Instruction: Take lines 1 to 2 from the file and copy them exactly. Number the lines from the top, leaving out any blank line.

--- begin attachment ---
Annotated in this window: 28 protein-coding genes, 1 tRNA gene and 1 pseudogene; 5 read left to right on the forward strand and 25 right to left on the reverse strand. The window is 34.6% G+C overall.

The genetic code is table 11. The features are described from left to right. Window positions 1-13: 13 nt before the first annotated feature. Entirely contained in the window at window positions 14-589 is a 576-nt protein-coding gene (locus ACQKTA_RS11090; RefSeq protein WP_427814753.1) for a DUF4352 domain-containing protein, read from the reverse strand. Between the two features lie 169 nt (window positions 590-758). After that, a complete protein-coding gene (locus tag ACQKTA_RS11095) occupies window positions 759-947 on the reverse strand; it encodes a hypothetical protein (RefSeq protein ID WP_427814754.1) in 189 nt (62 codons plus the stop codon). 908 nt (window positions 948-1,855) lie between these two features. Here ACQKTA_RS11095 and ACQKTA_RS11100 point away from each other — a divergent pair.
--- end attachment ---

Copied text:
Annotated in this window: 28 protein-coding genes, 1 tRNA gene and 1 pseudogene; 5 read left to right on the forward strand and 25 right to left on the reverse strand. The window is 34.6% G+C overall.

The genetic code is table 11. The features are described from left to right. Window positions 1-13: 13 nt before the first annotated feature. Entirely contained in the window at window positions 14-589 is a 576-nt protein-coding gene (locus ACQKTA_RS11090; RefSeq protein WP_427814753.1) for a DUF4352 domain-containing protein, read from the reverse strand. Between the two features lie 169 nt (window positions 590-758). After that, a complete protein-coding gene (locus tag ACQKTA_RS11095) occupies window positions 759-947 on the reverse strand; it encodes a hypothetical protein (RefSeq protein ID WP_427814754.1) in 189 nt (62 codons plus the stop codon). 908 nt (window positions 948-1,855) lie between these two features. Here ACQKTA_RS11095 and ACQKTA_RS11100 point away from each other — a divergent pair.